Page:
Last year was a tough year for mushrooms. So, without spying a shrump, we parked and started hunting on foot.

The reason for the walkie-talkies became apparent as the kids scurried ahead. Sherri said, “With beginners I strap a walkie-talkie to their jackets, because they tend to keep their heads down in their excitement over finding mushrooms and completely forget where they are.”

We took our cues from Porcini and Jack-o-Lantern. We walked slowly, fanning out. I looked for a typical toadstool, with domed cap on top of a thin stalk.

But following Sherri, seeing what she sees, was a lesson in changing my search image. Some edible mushrooms, like honey mushrooms, do have that typical shape, but many lie flat or have chubby stalks. No matter the shape, they all grow extensively underground and erupt when mature, so the key is to spot dark patches of disturbed soil surrounding something pale (or red or brown).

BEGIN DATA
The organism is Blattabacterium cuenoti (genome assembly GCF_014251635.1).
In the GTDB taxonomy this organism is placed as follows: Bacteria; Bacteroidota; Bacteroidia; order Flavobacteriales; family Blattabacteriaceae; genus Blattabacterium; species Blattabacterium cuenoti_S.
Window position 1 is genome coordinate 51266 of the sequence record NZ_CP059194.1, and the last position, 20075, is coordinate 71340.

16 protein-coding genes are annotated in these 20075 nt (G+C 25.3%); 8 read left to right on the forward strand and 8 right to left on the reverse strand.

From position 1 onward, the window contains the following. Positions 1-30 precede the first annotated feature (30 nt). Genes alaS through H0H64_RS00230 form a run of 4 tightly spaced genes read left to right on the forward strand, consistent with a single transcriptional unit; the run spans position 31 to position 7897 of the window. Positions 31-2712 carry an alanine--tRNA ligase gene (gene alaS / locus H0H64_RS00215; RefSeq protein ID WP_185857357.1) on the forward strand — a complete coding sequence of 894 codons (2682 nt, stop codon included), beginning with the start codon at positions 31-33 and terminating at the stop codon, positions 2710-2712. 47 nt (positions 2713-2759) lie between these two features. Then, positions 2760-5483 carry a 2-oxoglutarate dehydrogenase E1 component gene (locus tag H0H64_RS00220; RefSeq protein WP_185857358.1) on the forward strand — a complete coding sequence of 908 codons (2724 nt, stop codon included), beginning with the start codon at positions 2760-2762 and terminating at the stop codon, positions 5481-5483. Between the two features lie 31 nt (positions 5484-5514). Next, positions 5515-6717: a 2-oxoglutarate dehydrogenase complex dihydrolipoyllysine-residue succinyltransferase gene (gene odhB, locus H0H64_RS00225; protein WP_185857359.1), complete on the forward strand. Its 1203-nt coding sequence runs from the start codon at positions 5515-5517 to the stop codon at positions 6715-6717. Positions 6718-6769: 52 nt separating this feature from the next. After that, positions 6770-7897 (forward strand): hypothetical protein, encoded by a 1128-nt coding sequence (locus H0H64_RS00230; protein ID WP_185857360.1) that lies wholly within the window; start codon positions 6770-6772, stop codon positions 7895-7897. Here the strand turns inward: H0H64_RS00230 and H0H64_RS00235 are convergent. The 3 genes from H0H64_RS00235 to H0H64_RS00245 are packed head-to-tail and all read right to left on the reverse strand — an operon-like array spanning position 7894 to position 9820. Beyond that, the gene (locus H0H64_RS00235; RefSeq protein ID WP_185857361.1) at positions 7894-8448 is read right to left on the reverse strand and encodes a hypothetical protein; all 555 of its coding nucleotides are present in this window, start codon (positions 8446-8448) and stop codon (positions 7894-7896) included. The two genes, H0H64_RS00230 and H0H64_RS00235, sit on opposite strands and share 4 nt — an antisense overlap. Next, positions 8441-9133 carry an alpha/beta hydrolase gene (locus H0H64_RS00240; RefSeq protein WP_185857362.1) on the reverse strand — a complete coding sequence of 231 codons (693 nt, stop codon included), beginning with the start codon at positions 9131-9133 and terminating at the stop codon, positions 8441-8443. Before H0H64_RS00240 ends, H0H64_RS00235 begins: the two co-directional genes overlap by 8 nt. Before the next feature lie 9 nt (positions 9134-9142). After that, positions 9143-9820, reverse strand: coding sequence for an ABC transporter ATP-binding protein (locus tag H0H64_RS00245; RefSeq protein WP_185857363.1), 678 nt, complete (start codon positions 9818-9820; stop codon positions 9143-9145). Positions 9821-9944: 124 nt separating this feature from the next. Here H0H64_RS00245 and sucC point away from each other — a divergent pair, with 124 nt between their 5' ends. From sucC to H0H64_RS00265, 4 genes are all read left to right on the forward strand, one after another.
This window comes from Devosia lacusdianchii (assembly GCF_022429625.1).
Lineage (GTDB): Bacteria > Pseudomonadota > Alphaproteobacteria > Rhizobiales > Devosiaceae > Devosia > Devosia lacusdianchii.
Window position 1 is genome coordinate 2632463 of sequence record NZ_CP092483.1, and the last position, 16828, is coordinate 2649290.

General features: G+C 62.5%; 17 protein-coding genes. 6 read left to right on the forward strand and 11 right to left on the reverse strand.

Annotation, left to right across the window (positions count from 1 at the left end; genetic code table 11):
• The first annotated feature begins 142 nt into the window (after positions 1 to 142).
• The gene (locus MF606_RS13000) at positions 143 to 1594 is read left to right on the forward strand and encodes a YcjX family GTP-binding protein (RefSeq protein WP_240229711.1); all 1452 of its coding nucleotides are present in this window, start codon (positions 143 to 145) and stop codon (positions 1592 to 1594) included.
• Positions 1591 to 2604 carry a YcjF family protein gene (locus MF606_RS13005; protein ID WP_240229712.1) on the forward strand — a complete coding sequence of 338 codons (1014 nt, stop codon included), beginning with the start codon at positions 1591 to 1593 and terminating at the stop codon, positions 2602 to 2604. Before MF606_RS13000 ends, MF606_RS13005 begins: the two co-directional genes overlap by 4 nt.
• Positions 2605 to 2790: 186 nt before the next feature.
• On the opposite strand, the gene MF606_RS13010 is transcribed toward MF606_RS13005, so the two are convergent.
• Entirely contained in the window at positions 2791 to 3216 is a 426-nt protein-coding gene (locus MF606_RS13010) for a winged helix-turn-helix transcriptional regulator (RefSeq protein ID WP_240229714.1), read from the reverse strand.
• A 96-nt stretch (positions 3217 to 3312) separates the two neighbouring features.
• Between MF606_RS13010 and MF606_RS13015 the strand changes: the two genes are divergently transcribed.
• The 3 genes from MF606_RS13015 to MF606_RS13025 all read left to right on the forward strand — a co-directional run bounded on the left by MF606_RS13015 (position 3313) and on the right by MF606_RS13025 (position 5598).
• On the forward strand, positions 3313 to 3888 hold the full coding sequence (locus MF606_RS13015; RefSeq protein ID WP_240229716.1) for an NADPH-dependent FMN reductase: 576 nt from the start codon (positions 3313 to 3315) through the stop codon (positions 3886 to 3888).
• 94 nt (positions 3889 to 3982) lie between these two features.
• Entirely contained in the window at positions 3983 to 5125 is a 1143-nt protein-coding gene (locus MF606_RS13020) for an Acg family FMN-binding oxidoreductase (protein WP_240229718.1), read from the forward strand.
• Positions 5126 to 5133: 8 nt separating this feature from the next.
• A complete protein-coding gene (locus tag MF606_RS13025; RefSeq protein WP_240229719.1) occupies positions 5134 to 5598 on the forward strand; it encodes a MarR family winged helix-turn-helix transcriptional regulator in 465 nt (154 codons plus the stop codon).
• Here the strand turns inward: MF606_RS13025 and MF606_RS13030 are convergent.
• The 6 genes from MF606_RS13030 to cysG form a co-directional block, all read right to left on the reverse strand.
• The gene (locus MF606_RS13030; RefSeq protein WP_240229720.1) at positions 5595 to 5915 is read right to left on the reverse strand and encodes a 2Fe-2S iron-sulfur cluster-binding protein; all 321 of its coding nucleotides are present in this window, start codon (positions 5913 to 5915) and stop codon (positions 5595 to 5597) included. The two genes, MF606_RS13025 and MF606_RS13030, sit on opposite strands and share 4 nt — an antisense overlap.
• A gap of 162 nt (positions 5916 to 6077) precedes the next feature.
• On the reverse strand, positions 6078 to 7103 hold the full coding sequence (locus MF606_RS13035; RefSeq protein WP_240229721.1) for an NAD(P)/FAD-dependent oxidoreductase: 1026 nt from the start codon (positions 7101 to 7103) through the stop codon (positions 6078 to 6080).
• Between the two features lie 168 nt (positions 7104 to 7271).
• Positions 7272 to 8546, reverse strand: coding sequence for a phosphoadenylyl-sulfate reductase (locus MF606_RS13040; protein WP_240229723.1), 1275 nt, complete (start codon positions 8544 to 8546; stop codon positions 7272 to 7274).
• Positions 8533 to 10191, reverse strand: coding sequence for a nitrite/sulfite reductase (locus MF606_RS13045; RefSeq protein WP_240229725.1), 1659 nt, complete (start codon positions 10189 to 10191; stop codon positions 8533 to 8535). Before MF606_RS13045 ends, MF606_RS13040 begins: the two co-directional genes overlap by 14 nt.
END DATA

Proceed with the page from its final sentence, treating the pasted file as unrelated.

To add to the challenge, the ground is often covered in thick layers of leaf or needle litter, as well as low-lying vegetation. Hence the search for shrumps that are then prodded with a foot, or, for Sherri, her trekking pole. She said, “It’s slow going: take three to five steps, look around, look up, down and behind, dig under a suspicious bump, move some leaf litter, take another five steps and repeat.”

We reaped some rewards early on. Blue Knight found a mushroom with a pink stem, that, when snapped, broke cleanly, like a piece of chalk. That is characteristic of the Russula family, and Sherri identified it as an edible shrimp mushroom, named for its taste.